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Kelowna  

Former Kelowna Rocket captain suing CHL for handling of fighting

Still feels effects of fights

A recent B.C. Supreme Court decision in a proposed class-action lawsuit against the CHL sheds some further details on the allegations a former Kelowna Rocket captain has made against his former league.

James McEwan is one of several former hockey players who allege the Canadian Hockey League, the Western Hockey League and Hockey Canada were negligent by “perpetuating an environment that permitted, condoned, and encouraged to fighting and violence in the game among the underage players that they are obliged to protect.” He claims he is now experiencing symptoms of CTE – chronic traumatic encephalopathy.

The CHL is an umbrella organization for the three major junior hockey leagues in North America – the Western Hockey League, Ontario Hockey League and Quebec Major Junior Hockey League. Players in the leagues are between 16 and 20 years old.

McEwan, who was born and raised in Kelowna, played in the WHL between 2004 and 2008, beginning at age 17 with the Seattle Thunderbirds. He played for the Kelowna Rockets from 2006 to 2008 and was team captain during the 2007-2008 season. During his time in the CHL he was involved in more than 70 fights, and he claims the coaches and managers of the teams he played for “encouraged, praised, and rewarded” him for fighting.

In a pre-certification decision last week, Justice Neena Sharma ruled the majority of McEwan's affidavit about his experience with the the league is admissible in his lawsuit. Additionally, the majority of the affidavits from three other former CHL players were also deemed admissible, along with a report by an expert in amateur sport management.

While the lawsuit was filed in early 2019, it's still in its early stages. One of the lawyers for the plaintiffs, Doug Lennox, says he expects a hearing to determine if the suit can be classified as a class-action to occur some time in the fall.

The defendants claimed that much of the statements made by the former players contained inadmissible opinion evidence, while other parts were “scandalous, frivolous and vexatious.” While she dismissed the majority of the defendants claims, Justice Sharma ruled a dozen individual statements from the players were inadmissible.

In his affidavit, McEwan says he was trained and encouraged to be an “enforcer” when he first began playing in Seattle, and by his second season on the team, he began to have persistent ringing in his ears.

“During and after fights, he often had vision distortions and dizzy spells and occasionally felt like he would faint. On one occasion, he lost consciousness in a parking lot after a fight,” McEwan's suit alleges.

“He continued to play after each fight and was not given medical attention. In his final years at the CHL, he began experiencing severe anxiety, mood swings, behavioural changes, and angry outbursts. He was in near constant physical pain and continued to have episodes of cloudiness and distorted vision.”

McEwan says he turned to alcohol and pain medications to cope with his symptoms. He says he would never have engaged in so many fights during his time in the league if he had been aware of the long-term side effects.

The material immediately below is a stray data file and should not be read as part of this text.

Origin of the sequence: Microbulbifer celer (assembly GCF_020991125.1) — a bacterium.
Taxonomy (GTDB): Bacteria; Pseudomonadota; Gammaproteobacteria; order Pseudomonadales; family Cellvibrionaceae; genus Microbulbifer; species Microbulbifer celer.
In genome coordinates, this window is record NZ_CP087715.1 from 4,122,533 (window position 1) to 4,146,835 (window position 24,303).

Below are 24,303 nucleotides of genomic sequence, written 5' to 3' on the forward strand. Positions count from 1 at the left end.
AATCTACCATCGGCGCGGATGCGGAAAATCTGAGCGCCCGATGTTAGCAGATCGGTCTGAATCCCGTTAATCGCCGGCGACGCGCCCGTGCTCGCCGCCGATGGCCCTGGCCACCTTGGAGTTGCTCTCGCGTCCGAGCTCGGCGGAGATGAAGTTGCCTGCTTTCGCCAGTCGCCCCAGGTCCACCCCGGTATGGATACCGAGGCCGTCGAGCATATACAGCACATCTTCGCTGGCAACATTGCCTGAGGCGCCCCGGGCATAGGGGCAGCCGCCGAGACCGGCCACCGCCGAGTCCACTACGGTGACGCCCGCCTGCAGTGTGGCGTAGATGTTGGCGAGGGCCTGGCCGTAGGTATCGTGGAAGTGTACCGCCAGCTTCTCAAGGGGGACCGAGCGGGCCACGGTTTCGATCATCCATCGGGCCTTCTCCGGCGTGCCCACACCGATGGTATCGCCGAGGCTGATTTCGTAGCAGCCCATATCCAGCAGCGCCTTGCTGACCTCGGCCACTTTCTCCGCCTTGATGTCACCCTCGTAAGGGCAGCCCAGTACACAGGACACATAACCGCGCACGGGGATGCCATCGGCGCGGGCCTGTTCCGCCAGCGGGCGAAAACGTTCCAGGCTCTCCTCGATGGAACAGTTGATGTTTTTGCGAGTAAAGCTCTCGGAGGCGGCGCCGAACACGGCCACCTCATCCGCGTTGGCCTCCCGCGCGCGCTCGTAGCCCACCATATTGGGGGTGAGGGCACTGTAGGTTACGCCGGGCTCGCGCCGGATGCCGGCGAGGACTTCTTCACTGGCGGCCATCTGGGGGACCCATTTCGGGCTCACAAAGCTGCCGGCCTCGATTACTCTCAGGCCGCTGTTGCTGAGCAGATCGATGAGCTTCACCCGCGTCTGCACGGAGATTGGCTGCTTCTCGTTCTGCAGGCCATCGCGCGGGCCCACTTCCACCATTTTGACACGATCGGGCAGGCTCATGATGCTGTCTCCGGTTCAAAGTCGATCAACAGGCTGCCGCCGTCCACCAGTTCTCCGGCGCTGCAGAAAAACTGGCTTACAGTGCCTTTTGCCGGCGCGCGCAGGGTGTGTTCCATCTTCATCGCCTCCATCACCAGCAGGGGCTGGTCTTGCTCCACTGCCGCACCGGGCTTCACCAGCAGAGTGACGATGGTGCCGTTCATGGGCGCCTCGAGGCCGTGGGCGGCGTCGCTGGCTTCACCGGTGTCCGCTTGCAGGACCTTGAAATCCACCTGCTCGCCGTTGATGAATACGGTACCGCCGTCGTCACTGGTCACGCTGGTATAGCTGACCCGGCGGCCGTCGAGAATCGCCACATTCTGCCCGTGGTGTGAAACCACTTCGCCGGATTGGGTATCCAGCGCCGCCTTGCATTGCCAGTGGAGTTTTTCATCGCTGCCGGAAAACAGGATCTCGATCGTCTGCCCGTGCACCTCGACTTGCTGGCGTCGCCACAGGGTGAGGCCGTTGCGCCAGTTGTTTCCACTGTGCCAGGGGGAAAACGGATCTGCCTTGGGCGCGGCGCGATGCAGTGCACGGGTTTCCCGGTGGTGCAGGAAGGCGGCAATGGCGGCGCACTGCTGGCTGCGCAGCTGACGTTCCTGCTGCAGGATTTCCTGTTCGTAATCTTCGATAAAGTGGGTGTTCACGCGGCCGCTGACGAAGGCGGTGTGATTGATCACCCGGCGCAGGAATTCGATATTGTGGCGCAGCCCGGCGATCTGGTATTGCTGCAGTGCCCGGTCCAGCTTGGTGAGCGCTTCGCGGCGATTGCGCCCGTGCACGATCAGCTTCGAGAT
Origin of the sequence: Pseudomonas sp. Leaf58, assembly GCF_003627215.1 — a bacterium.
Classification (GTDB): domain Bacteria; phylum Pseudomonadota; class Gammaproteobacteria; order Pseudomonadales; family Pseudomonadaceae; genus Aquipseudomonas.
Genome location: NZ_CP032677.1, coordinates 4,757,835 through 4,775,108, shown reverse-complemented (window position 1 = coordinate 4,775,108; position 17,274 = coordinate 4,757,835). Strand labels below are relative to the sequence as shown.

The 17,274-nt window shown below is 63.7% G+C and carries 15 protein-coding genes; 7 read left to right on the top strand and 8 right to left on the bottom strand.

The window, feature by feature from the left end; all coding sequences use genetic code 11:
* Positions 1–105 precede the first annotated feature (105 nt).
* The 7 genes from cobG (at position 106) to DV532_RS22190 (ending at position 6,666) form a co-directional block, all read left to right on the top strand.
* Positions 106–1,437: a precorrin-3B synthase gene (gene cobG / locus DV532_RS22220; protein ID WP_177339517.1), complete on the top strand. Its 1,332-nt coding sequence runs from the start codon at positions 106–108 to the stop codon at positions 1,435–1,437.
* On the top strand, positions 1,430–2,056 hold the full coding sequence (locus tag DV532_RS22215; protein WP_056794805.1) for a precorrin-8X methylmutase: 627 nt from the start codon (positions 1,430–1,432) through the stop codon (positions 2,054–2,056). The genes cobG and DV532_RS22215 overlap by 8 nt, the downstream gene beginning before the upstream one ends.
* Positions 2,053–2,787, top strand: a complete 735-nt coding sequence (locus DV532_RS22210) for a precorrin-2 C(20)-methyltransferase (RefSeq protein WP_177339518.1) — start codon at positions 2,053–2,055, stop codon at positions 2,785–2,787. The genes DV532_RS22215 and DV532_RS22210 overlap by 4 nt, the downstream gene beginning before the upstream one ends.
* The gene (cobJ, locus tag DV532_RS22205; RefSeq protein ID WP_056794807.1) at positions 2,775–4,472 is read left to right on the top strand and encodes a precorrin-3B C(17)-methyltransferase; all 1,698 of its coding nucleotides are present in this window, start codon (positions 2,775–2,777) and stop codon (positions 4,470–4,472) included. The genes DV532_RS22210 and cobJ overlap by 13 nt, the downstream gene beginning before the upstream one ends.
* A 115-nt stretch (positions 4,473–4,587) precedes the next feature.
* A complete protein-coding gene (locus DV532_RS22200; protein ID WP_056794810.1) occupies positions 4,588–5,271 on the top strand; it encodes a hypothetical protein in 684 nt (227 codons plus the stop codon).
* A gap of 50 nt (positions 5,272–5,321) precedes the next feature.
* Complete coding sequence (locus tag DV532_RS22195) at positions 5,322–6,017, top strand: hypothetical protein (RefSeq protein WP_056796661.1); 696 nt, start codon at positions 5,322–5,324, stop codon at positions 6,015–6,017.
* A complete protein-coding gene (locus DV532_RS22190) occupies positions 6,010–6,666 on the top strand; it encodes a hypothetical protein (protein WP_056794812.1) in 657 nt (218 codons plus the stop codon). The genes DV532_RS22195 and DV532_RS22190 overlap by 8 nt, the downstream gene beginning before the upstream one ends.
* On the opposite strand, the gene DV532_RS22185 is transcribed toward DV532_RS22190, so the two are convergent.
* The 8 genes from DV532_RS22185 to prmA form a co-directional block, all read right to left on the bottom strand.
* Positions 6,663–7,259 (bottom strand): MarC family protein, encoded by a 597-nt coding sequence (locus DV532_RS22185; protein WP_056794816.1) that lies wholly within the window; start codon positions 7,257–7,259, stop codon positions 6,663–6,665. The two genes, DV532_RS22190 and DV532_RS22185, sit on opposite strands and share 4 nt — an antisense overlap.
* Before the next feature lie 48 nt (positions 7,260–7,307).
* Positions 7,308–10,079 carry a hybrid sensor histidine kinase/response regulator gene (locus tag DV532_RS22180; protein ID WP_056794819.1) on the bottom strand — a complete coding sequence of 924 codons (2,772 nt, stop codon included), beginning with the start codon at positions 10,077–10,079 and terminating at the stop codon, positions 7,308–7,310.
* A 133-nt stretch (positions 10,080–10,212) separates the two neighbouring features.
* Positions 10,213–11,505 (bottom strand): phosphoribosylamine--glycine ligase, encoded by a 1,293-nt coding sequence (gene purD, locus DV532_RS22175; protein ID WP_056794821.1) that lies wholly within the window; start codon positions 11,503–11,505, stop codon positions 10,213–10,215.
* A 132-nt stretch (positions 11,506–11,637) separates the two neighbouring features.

He never made it to the NHL, but played in the East Coast Hockey League and American Hockey League after leaving Kelowna in 2008, before he retired in 2014.

“I already had a reputation of being a fighter and it became obvious very early during the tryouts that [his reputation as a fighter] was the skill that the coaches and managers of the team were the most interested in,” McEwan said.

“To this day, I still feel the effects of my years of fighting.”

“I slowly [realized] that the culture of extreme violence at such a young age was extremely detrimental to myself and other children and was not a necessary part of the game," McEwan said, but this statement was deemed inadmissible.

McEwan says he's met many other former players who have “ongoing issues” as a result of their fighting.

Affidavits from three other former players with similar allegations – Myles Stoesz, Rhett Trombley, and Eric Rylands – were also challenged by the defendants.

Stoesz, who played in the CHL from 2003 to 2007 as a teenager, said he was given boxing lessons as part of his training where he sparred with NHL players.

“It was made clear to me that I wasn’t on the ice to play and score, I was there to fight,” Stoesz said in his affidavit. “Fighting was encouraged by the coaches and trainers. One of my coaches told me that I had to fight and if I didn’t, I would end up sitting on the bench and not playing.”

“I think the CHL needs to be held accountable to the current and former players for these injuries. I want the CHL to acknowledge that what we had to do to play in the CHL as teenagers was not acceptable. Looking back at my career in the CHL, I feel like I lost part of my youth. My time in Spokane was a daze of fights.”

One of the lawyers for the plaintiffs, Doug Lennox, says about 100 former players have expressed interest in being a part of the lawsuit.

“Our clients have suffered serious injuries and they are looking for compensation but also they deeply, deeply love hockey and they want it to be made better for the next generation of kids coming up,” Lennox said.

The plaintiffs are also relying on a report by Dr. Skye Arthur-Banning, a professor of Amateur Sport Management at South Carolina's Clemson University.

In the report, Dr. Arthur-Banning says the "CHL has repeatedly failed to alter their stance on fighting in their affiliated leagues, thus allowing for greater potential for athlete injury."

While the defendants claimed the professor is not a qualified expert in the matter, Justice Sharma dismissed their objections, and allowed the report as evidence.



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